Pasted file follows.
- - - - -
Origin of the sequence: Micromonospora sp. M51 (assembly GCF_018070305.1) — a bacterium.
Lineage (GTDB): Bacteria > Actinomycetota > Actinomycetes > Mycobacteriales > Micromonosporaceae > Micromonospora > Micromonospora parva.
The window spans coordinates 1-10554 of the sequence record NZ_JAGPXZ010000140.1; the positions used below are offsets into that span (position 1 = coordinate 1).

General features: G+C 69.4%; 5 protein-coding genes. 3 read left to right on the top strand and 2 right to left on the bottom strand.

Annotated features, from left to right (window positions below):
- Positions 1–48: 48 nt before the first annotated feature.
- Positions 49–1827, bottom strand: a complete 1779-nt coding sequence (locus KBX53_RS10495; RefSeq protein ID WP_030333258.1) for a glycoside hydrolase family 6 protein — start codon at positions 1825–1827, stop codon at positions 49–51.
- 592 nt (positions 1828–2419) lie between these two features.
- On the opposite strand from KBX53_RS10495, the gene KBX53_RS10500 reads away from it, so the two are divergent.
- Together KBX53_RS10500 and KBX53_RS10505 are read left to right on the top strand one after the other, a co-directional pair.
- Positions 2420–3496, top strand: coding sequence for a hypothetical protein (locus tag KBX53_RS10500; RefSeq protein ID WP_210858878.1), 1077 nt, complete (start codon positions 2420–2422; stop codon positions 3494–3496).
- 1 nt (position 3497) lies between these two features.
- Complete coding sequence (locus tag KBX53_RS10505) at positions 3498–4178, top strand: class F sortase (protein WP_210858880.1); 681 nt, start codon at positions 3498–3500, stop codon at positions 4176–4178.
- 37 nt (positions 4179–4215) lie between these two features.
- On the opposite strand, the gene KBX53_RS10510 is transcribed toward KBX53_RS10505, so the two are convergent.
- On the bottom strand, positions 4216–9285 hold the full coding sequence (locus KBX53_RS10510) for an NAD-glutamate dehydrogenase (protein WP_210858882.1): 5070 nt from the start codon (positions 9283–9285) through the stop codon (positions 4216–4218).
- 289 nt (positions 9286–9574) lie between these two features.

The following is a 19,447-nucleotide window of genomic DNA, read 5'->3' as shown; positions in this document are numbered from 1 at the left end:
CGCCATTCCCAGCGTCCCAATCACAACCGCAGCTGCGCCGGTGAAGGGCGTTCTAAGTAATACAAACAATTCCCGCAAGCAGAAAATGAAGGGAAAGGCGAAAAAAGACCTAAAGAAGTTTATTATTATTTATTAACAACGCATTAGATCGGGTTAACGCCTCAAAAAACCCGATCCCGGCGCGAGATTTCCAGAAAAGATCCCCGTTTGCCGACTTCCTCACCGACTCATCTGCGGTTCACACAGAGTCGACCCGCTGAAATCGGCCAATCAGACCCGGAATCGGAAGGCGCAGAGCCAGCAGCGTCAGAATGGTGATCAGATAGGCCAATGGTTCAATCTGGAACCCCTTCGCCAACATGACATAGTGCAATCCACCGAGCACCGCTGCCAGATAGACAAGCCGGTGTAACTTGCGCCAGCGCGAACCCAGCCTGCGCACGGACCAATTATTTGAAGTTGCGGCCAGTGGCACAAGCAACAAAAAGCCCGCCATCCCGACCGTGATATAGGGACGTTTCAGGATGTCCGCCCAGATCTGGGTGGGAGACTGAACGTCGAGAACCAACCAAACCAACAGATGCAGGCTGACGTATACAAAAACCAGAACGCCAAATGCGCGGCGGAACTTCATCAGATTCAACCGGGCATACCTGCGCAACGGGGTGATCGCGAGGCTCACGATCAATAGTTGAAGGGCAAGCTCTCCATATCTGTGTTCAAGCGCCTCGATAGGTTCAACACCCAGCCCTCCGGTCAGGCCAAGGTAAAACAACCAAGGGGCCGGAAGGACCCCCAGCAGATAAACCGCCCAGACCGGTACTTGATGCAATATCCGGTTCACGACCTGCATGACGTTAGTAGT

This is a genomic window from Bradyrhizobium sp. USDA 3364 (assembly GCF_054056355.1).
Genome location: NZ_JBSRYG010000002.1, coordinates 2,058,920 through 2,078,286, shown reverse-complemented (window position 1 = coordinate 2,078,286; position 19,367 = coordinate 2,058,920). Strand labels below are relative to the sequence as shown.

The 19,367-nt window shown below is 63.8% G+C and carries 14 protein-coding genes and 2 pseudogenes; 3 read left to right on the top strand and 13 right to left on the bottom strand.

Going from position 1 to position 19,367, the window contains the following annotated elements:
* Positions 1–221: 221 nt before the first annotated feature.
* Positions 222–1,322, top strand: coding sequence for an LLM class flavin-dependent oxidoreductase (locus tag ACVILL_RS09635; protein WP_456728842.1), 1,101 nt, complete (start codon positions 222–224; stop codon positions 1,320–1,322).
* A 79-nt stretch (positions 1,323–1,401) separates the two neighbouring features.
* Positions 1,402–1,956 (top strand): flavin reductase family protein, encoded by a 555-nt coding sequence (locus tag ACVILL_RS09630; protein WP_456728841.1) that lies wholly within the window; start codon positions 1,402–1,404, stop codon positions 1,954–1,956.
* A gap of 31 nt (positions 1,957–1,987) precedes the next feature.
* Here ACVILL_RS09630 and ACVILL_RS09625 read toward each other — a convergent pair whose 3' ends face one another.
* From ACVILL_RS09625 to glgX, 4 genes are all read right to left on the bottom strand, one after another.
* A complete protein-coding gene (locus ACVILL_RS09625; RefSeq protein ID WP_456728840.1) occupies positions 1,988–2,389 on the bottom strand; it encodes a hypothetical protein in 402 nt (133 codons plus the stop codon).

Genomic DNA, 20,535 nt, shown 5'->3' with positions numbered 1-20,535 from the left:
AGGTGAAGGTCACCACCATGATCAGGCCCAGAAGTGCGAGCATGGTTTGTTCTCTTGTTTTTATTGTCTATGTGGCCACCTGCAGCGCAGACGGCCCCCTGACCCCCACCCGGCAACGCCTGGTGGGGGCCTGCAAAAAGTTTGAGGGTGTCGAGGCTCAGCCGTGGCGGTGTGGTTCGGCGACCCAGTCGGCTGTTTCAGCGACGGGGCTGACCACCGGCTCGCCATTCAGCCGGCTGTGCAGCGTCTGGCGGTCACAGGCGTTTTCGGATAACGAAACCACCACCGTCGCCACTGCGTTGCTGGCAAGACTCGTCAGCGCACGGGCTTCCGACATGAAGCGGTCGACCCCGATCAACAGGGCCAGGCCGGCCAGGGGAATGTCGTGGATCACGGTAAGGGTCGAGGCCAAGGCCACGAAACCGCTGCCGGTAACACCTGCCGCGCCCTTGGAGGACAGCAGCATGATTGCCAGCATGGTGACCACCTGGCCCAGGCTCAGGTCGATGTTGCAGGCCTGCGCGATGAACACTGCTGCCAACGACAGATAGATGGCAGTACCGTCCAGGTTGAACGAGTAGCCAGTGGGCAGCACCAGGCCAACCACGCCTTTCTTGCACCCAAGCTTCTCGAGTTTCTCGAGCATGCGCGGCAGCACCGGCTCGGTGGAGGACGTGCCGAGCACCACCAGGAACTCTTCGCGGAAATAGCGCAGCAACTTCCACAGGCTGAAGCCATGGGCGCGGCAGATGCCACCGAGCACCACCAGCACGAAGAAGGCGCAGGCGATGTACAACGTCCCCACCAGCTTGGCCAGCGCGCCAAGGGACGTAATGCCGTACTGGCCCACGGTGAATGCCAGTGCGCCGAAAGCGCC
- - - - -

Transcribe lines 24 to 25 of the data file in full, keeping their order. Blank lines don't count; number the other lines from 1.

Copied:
* Positions 1–221: 221 nt before the first annotated feature.
* Positions 222–1,322, top strand: coding sequence for an LLM class flavin-dependent oxidoreductase (locus tag ACVILL_RS09635; protein WP_456728842.1), 1,101 nt, complete (start codon positions 222–224; stop codon positions 1,320–1,322).